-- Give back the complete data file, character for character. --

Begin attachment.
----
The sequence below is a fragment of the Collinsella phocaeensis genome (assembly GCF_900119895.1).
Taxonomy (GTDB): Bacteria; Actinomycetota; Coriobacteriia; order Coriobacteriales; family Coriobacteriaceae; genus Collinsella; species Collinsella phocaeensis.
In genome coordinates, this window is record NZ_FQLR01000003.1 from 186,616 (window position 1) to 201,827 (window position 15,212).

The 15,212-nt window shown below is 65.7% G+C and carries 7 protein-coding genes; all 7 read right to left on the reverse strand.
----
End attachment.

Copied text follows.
The sequence below is a fragment of the Collinsella phocaeensis genome (assembly GCF_900119895.1).
Taxonomy (GTDB): Bacteria; Actinomycetota; Coriobacteriia; order Coriobacteriales; family Coriobacteriaceae; genus Collinsella; species Collinsella phocaeensis.
In genome coordinates, this window is record NZ_FQLR01000003.1 from 186,616 (window position 1) to 201,827 (window position 15,212).

The 15,212-nt window shown below is 65.7% G+C and carries 7 protein-coding genes; all 7 read right to left on the reverse strand.